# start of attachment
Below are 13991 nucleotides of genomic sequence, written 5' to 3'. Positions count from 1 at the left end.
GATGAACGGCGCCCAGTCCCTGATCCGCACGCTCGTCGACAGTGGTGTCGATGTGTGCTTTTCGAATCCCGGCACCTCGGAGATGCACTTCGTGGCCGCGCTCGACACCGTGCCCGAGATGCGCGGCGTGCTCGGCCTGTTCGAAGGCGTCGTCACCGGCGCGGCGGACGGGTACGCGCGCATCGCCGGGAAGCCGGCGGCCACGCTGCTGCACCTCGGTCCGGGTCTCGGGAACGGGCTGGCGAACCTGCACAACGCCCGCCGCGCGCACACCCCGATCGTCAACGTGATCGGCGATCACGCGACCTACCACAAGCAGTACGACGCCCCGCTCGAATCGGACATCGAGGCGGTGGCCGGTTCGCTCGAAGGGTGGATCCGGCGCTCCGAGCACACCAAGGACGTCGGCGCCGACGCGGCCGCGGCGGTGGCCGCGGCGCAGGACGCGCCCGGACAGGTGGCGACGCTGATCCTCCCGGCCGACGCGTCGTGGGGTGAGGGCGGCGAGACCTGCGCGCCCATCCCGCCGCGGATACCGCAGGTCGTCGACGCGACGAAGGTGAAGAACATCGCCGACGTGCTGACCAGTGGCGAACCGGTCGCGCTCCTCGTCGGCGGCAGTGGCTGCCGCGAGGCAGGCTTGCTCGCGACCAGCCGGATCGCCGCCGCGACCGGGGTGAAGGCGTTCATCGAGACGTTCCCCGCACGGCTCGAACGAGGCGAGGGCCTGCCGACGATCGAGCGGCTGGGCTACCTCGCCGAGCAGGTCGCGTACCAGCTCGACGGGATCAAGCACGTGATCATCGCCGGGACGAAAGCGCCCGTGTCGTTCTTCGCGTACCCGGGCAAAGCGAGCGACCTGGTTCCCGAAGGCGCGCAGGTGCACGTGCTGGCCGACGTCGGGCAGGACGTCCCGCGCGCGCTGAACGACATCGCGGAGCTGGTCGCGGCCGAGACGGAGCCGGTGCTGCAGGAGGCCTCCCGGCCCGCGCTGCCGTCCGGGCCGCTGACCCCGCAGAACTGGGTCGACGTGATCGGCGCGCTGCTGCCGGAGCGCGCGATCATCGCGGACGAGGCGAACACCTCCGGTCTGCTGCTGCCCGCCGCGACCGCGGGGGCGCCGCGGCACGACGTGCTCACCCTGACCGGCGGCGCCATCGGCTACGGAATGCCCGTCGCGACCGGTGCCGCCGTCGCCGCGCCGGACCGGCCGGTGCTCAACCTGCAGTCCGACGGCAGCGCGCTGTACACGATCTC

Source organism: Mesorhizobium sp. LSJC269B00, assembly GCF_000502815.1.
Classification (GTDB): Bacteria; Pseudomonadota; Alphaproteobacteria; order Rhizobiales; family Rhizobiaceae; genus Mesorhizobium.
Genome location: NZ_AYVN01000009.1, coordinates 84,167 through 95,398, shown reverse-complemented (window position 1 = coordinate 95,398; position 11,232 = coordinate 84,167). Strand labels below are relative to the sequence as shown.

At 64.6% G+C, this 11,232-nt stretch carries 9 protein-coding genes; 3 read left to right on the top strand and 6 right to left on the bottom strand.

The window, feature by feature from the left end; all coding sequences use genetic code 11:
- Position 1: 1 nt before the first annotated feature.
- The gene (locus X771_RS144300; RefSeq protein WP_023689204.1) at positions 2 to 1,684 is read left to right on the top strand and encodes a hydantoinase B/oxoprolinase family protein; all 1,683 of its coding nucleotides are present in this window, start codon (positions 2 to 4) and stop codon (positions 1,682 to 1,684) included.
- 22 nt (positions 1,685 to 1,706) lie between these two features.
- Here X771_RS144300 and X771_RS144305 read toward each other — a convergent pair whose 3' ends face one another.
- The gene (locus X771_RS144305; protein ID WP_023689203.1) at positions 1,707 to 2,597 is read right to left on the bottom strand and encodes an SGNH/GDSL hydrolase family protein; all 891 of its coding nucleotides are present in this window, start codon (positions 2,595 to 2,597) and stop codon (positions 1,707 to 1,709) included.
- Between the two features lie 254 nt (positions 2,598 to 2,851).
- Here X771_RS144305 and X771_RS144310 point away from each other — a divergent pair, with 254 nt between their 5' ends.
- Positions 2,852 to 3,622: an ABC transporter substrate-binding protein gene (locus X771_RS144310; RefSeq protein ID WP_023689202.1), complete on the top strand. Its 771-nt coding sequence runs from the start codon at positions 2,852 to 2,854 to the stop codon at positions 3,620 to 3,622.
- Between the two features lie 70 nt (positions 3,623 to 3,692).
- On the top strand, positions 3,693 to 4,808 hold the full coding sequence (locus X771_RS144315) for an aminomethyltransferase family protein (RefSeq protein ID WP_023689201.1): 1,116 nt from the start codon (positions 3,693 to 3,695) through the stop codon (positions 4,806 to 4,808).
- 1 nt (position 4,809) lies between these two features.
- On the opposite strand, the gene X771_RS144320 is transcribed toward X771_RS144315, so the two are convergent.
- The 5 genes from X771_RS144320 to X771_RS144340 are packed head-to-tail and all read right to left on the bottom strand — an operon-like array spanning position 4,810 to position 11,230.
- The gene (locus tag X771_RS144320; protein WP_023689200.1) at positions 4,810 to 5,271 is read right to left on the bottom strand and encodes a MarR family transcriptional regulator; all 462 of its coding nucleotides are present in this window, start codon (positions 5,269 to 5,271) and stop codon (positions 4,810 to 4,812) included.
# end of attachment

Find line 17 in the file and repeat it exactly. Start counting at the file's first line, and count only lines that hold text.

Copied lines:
- On the top strand, positions 3,693 to 4,808 hold the full coding sequence (locus X771_RS144315) for an aminomethyltransferase family protein (RefSeq protein ID WP_023689201.1): 1,116 nt from the start codon (positions 3,693 to 3,695) through the stop codon (positions 4,806 to 4,808).